Monitoring helps ensure the ongoing preservation and conservation of museum artefacts to ensure they are kept in the correct environmental conditions.
Rushden Transport Museum in Northamptonshire is home to a
collection of artefacts relevant to the history of road and rail
transport with particular reference to Rushden and the surrounding
area. Displays are housed in four rooms of the restored Victorian
(1893) Rushden Railway Station, with collections also stored in a
nearby a port-a-cabin.
The Museum is aware that neither the brick-built station
building, nor the port-a-cabin is ideal. Restoration and
maintenance of the station building has proved effective, however
it remains uninsulated and draughty, relying on electric heaters to
provide some warmth in winter, the normal closed season. A
dehumidifier is also used in the winter. The cabin is of wood
construction and has no heating.
To ensure the collections are maintained in the correct
conditions, the Museum uses two Tinytag Ultra 2 Temp/RH
loggers which are rotated throughout the display areas and
store to provide an indication of conditions across the whole site.
The collections comprise approximately 1,000 items in a broad range
of materials and include items such as photographs and paper
ephemera, textiles, metal, wood, ceramics and leather, often in
composite artefacts. The environmental monitoring programme set up
in 2011 revealed that these collections are kept in conditions
where low temperature and high levels of humidity are regularly
experienced, however evidence of mould growth or rust is not
apparent. Conservation advice suggests that this may be due to good
ventilation and the combination of low temperature with high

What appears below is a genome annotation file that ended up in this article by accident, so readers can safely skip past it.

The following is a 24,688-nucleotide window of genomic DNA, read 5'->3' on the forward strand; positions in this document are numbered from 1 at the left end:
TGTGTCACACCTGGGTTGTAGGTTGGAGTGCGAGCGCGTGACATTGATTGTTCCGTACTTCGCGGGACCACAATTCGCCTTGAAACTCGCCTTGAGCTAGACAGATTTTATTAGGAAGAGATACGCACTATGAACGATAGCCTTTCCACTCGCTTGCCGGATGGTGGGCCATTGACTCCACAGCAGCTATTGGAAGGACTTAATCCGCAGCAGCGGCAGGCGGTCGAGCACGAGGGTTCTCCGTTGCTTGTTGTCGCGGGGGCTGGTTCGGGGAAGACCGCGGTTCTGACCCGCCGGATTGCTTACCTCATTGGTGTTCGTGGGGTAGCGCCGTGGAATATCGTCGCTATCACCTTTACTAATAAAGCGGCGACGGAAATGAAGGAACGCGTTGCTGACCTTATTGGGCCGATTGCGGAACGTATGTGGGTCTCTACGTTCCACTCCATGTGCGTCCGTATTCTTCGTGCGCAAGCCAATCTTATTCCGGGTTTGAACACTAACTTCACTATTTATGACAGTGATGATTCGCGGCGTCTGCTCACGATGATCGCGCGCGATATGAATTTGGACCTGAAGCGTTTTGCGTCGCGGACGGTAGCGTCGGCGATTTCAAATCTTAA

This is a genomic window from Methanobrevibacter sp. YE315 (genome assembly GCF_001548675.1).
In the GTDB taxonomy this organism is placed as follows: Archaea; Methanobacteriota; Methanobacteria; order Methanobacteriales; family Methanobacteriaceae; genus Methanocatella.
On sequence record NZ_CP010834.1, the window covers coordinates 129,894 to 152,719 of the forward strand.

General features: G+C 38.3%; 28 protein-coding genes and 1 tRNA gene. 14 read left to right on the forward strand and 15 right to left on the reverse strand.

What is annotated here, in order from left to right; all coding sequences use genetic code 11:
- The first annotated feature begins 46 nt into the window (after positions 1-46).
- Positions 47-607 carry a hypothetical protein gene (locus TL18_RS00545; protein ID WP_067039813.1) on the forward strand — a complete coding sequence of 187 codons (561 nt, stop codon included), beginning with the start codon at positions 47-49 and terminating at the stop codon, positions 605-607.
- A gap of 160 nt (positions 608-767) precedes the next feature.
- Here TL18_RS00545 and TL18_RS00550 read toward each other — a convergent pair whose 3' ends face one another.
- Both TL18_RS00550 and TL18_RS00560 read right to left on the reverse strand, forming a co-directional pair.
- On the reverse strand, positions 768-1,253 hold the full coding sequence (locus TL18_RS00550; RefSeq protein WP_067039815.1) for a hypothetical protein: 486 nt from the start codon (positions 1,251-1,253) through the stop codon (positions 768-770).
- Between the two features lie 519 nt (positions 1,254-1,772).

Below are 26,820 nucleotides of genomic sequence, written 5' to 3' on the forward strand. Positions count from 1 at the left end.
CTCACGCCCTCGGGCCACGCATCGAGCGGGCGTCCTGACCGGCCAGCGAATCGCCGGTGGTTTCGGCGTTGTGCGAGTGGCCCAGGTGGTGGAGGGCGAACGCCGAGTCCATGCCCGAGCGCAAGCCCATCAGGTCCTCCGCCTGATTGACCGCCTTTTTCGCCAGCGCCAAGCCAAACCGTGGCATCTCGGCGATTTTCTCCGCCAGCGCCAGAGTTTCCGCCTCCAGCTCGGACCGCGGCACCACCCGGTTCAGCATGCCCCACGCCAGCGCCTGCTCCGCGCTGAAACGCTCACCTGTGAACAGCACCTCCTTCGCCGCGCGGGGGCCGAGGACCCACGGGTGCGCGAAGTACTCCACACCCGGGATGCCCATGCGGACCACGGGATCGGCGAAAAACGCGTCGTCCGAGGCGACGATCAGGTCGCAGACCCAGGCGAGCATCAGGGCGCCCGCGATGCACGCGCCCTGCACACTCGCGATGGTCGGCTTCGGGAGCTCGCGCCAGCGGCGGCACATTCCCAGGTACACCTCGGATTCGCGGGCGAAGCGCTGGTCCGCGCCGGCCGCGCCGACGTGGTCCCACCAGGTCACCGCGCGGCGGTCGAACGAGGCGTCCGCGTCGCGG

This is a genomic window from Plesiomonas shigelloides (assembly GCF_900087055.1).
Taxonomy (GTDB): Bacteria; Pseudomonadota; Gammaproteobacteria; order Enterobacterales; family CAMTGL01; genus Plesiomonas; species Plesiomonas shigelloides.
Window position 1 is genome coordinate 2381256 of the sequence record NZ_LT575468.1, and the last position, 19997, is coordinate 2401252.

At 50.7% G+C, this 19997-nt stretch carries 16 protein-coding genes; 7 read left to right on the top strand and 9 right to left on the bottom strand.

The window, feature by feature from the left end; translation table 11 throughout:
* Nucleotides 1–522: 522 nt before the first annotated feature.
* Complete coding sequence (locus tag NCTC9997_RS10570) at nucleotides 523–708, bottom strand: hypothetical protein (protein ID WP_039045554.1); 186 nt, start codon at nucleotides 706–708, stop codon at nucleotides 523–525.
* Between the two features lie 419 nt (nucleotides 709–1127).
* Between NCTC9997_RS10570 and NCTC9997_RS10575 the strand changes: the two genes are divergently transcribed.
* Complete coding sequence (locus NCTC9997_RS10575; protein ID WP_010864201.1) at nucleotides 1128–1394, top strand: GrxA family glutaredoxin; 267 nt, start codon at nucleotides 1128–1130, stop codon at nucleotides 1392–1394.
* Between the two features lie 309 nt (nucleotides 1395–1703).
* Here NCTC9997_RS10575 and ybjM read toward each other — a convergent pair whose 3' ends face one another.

humidity, which impedes the chemical changes that might otherwise
be anticipated. Evidence of negative impacts is not obvious and the
conservation advice suggests that the present environment is
maintaining the collections in a stable condition.
Without further investigation the Museum is reluctant to change
the environment significantly in case the balance is upset and
creates more harm than good. However, it is in the forward
development plan to improve the electrics, heating and insulation
in the building and in the meantime they continue to monitor the
data to ensure the artefacts are not adversely affected.
Jane Demet is one of seven volunteers on the Museum Management
Group, and works alongside Museum Manager Gwenfra Walpole with a
specific interest in monitoring the collection. Jane comments, "In
my experience the Tinytags are simple to set up, straight forward
and flexible to use. The software is suitable for volunteers to use
and display enough detailed information for our monitoring program
and enable us to work in accordance with the national Accreditation
Standard. I also like their small size and inconspicuous
Jane continues, "I am impressed by the significant amounts of
data that can be stored by the loggers and am completely satisfied
with the efficiency of the calibration service offered by Gemini
Rushden Transport Museum is a registered charity. As well as the
station buildings housing the collections, adjacent buildings and
running track are the setting for the Society's historic vehicles
and trains. Regular themed weekend events and heritage train rides
are held throughout the year.